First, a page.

When you’re so ugly that Wikipedia describes your mouth as shaped like a lawnmower, it seems justifiable to exact a subtle revenge on humanity. And wildebeests do just that. They dither.
Once the well-heeled wildlife tourist has ticked off Africa’s Big Five, they only need to witness the annual migration of wildebeest crossing Kenya’s croc-infested Mara River and the job’s done.
But now it’s payback time for the wildebeest. It’s they who decide the date and time to cross the Mara, not Abercrombie and Kent. So you track them for days, thousands upon thousands of them blackening the plains. To keep up spirits when the sundowners fail, guides will say they’re definitely moving towards the Mara River. Then just one critter – not a born leader, not an alpha male nor Mensa member – but just your everyday gnu, (as Scrabblers prefer to call the wildebeest), turns away from the Mara, the whole bloody herd stops dithering to follow, and the 4×4’s return to camp for a subdued dinner.
By Day Three we’d been following our four thousand-strong herd for so long I could virtually name each one. Tortured by their illogical path and ho-hum attitude to destinations, datelines and return flights, I was ready to drop our guide my last dollars for us to circle from behind and stampede them over and be done with it, but he pointed to game wardens hovering to fine any off-road excursions.
So when the herd started another meander towards the water and the guide said this could be the moment, we exchanged glances and thought of dinner round the camp fire. And sure enough, just one changed its mind and we’re back to square one, but this time they’re met by another odd thousand coming towards them and they turn again, this time gathering on the banks for a mass dither, only for a lone hippo to appear from the bush and spook them into another hour of debate. By now there were around thirty 4×4’s lined up in hope, engines off, under the steely gaze of the game warden who ensures any decision to jump is the wildebeests’ alone.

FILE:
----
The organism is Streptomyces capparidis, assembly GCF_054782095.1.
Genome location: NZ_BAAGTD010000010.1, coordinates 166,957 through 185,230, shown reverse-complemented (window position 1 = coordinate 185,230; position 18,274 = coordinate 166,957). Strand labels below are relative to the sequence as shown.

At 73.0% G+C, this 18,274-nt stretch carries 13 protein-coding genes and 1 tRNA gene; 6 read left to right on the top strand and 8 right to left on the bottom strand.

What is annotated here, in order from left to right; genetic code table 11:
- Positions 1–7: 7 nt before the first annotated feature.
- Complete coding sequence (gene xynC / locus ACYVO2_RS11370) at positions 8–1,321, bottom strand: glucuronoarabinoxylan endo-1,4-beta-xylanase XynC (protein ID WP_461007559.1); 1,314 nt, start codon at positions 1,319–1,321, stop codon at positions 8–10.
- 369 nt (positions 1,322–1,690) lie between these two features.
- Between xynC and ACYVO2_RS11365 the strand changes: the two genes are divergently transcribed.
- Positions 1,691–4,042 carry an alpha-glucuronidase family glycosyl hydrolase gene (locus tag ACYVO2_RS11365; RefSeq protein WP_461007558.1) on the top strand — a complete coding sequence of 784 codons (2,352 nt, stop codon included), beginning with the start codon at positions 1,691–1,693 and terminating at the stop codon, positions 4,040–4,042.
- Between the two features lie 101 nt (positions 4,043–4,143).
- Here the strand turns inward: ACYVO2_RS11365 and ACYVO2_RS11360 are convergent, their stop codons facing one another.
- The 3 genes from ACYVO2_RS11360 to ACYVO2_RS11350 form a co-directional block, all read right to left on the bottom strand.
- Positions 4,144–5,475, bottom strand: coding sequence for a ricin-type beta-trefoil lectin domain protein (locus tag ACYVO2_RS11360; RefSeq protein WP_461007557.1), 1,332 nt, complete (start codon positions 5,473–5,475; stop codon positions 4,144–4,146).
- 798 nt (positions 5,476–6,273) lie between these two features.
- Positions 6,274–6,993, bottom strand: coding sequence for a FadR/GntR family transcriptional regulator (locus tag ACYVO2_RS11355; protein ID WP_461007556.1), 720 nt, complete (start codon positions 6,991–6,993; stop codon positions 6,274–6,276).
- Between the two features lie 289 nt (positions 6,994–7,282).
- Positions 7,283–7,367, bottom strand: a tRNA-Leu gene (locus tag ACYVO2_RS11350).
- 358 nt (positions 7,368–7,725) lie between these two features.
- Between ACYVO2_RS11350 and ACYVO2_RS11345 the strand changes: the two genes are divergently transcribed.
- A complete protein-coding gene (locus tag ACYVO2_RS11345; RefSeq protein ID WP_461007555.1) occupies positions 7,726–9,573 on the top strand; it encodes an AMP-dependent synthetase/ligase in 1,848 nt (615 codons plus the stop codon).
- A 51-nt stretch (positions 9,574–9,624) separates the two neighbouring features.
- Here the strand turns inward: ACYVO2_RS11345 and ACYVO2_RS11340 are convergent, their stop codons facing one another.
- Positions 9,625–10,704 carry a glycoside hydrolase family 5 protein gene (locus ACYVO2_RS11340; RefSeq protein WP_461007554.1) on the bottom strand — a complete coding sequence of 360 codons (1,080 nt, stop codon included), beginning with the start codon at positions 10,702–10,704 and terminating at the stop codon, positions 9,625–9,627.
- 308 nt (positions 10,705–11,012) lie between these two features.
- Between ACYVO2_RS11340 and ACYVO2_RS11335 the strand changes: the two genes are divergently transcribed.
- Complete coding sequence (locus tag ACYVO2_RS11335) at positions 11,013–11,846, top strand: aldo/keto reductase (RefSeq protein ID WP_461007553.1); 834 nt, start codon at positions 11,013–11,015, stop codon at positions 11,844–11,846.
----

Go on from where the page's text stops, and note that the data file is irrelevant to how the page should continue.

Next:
And then it happens, they’re actually going for it. You’re catapulted back as all thirty engines burst into life, snaking through the blinding red murram dust like a blanket finish of the Paris/Dakar Rally as the guides race for the prized front row on the river bank and a life-changing tip. As the dust clears, there’s the hypnotic sight of five thousand wildebeest leaping from the banks and rocks, creatures never designed for swimming whose thrashing hooves churn the water white as they struggle for safety; a watching hippo turns tail at the mayhem but a croc’s head slinks closer to the main column, but this is a young one who needs four or five attempts before a black head rears back and then is sucked below.
It’s all over in minutes as they shake themselves dry on the opposite bank and begin the same slow follow-my-leader as if it’s just another day at the office. And you may think they’ve finally got their act together, become collectively decisive at this moment of truth. Ugh, ugh, that’s not in their DNA; they’ve been known to swim back across the Mara, munch a little, dither a lot, and wind up the tourists before they decide to cross it once more. Looking at their faces, with mouths like lawnmowers, you’d never guess they’re getting the last laugh.